My project is a new collaboration between Brooklyn-based Gold No Trade theater company and Shanghai-based Grass Stage (Caotaiban) theater company on a play I wrote about literal and figurative interpretations of the human heart entitled, The Subtle Body. The play follows an 18th-century British doctor and his wife, galvanized by a revolutionary new concept called the “scientific method,” and their encounter with a very different approach to science and medicine in China. It’s a play about the process of experimentation–and a project that’s an experiment in process.
The director of the play, Michael Leibenluft, and I had an initial meeting with Zhao Chuan, artistic director of Grass Stage, at a cafe in the French Concession of Shanghai. This was Zhao and my first meeting and gave us an opportunity to share our visions of our companies and the work ahead.
Grass Stage is not a government-sponsored theater company (it doesn’t receive state support, but also doesn’t receive as much state monitoring). It is committed to inclusion: anyone who wants to be a member can join. That said, prospective members are asked to participate in several half-day workshops in which they experience the company’s process of generating new work. The majority of members are not professional performers, but are, rather, diverse members of Shanghai society. Because of this, introductory workshop sessions are essential to communicate to new members what will be expected of them in performance.
Zhao believes that his performers do not need performance training. In fact, his aesthetic is decidedly non-theatrical. He describes his work as non-narrative collage. The work originates, he explains with the utmost transparency, from a simple equation: Performer + Zhao Chuan = Performance.
In this equation, the “+” begins with Zhao and the members getting to know one another both in and out of the workshop sessions. As Zhao learns more about each individual, he is able to use their experiences as prompts for performance sequences. For example, after discussing a certain member’s history as an officer in the Chinese army, Zhao had the man integrate elements from military drill into a movement sequence. Another member mentioned one day at lunch how he’s grown fat from eating his wife’s failed cooking experiments. This became the seed idea for a scene in which the man’s actual wife offers him cakes onstage during performance. Zhao Chuan’s description of his role reminded me of certain European contemporary directors and choreographers, like Alain Platel or Philippe Genty, who work, to some extent, as curators of their ensembles’ devised work.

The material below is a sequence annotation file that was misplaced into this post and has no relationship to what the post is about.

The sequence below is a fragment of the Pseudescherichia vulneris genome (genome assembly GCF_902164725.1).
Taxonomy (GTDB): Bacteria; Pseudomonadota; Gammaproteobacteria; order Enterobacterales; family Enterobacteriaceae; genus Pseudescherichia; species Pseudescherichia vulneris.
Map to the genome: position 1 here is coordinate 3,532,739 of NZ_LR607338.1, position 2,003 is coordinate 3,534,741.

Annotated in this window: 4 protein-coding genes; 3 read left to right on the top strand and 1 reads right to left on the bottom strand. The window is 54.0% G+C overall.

On the surface, Gold No Trade would seem an incongruous match. We devise narrative-based work that is unquestionably theatrical. Our performers trained at theater conservatories. We receive government approval (tacit) and even funding through the Brooklyn Arts Council’s regrant program.
But despite these differences, we do have elements in common: both companies have a generative process based on what our ensemble brings into the rehearsal room. While Gold No Trade shows are guided by a narrative structure-and in this project, even a script-our plays are flexible pieces that shift and grow through development. In the case of The Subtle Body, the play has already evolved considerably through our collaboration with Shanghai-based translator and dramaturge, Grant Zhong, through developmental rehearsals with conservatory students at the Shanghai Theatre Academy (a performing arts university) and in-progress productions at Dixon Place and the North American Cultural Laboratory in New York. In our work with members of Grass Stage, the project will evolve even further. And like a chemical equation, working together will be a process of discovering our similar and disparate elements and how they interact. Every equation is in its essence a balancing act in which any shift to an element necessarily changes the others.
Stayed tuned for more postings about our first workshop together, rehearsals of the play, and more!
Megan Campisi is a New York-based performer, playwright and teacher. Her original plays include: Brementown (2005 —Winner of the French Alfa and ADAMI prizes); Nutmeat (2006); Floating Brothel (2008); The Pinks (2012); and The Subtle Body (2013). Megan develops new work with her company, Gold No Trade. In 2014 Megan will join Yale University’s undergraduate theater department as a Lecturer. She taught this fall at the Shanghai Theatre Academy (a performing arts university in China.) Megan received her B.A. from Yale University in theater and graduate training from L’Ecole Jacques Lecoq in France.
The Global Connections program was designed by TCG and is funded by The Andrew W. Mellon Foundation. Learn more here.